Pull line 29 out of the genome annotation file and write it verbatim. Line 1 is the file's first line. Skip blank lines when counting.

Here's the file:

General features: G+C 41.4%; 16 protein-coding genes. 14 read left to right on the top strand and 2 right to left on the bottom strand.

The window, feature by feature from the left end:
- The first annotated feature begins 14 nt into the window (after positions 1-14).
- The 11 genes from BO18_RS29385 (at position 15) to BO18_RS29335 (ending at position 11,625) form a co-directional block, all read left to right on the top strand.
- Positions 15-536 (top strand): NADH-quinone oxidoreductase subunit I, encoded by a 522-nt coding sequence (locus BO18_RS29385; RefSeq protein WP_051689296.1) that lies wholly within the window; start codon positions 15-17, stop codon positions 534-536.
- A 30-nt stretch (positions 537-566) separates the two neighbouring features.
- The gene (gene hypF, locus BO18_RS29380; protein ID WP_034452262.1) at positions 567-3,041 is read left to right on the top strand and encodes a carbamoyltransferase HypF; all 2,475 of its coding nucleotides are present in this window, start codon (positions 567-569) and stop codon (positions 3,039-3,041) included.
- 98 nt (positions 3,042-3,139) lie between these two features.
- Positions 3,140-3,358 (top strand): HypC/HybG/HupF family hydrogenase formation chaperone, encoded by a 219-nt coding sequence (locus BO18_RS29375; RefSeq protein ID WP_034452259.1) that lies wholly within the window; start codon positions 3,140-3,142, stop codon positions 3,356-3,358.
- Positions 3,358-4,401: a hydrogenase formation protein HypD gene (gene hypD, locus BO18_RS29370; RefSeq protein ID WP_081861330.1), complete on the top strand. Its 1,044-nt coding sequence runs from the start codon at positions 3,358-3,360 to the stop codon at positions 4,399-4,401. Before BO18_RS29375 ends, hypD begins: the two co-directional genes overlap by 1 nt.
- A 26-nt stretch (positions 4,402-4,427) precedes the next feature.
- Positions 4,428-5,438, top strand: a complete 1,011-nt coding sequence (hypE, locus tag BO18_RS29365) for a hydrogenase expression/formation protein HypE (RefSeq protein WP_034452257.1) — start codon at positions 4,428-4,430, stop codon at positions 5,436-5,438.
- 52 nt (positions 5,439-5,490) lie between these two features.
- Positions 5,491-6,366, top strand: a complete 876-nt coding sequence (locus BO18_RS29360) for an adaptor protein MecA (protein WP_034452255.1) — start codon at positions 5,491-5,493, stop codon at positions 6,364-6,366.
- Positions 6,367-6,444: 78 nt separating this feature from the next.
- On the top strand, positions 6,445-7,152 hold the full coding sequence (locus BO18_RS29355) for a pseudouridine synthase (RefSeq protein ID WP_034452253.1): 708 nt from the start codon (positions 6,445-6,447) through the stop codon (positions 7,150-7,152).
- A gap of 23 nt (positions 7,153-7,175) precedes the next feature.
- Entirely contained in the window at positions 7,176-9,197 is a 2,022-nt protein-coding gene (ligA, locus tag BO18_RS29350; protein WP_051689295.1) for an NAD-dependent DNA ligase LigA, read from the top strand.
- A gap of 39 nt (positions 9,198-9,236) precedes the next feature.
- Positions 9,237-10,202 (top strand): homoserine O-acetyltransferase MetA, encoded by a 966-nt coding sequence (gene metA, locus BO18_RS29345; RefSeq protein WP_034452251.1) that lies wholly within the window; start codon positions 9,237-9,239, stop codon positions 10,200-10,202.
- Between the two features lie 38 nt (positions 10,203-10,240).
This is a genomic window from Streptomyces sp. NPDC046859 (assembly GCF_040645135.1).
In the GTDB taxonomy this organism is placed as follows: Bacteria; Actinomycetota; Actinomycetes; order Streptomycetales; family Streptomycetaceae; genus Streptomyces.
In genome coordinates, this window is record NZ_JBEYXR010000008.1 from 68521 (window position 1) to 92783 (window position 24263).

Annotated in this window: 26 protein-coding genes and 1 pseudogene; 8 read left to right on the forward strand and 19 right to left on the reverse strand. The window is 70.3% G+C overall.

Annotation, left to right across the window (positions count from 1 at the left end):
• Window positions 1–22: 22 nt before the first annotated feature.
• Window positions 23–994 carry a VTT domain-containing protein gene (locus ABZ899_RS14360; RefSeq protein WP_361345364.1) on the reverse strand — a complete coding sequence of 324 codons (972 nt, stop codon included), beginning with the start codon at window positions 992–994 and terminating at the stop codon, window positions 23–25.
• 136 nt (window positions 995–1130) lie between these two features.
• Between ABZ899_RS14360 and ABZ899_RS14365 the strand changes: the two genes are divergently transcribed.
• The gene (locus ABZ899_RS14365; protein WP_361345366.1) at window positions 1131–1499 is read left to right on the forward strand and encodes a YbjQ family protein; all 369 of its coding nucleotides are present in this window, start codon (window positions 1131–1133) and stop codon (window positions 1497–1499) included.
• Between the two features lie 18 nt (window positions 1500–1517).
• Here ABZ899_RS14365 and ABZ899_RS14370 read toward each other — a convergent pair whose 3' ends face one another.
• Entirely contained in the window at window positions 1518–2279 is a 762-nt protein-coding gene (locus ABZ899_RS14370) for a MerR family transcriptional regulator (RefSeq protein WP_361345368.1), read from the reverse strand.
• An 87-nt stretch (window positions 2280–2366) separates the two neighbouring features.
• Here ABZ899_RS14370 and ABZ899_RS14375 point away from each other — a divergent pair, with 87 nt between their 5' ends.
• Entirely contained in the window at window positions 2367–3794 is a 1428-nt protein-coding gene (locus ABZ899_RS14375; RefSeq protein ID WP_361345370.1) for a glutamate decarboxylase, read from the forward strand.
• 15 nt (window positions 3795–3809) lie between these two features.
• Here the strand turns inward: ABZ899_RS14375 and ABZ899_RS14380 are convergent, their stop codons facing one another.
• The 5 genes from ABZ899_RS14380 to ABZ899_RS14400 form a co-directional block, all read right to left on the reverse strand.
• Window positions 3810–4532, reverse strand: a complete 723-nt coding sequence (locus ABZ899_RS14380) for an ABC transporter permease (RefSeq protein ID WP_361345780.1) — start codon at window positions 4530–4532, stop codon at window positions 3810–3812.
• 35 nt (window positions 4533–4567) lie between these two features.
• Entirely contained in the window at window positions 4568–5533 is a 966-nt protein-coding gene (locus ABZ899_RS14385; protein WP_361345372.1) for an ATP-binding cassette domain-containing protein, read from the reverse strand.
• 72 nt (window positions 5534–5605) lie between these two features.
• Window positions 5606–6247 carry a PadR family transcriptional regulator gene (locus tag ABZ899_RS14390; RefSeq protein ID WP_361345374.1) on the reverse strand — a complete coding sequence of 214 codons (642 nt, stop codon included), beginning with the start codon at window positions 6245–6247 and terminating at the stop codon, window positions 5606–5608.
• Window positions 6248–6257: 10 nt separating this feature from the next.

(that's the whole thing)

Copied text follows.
• 136 nt (window positions 995–1130) lie between these two features.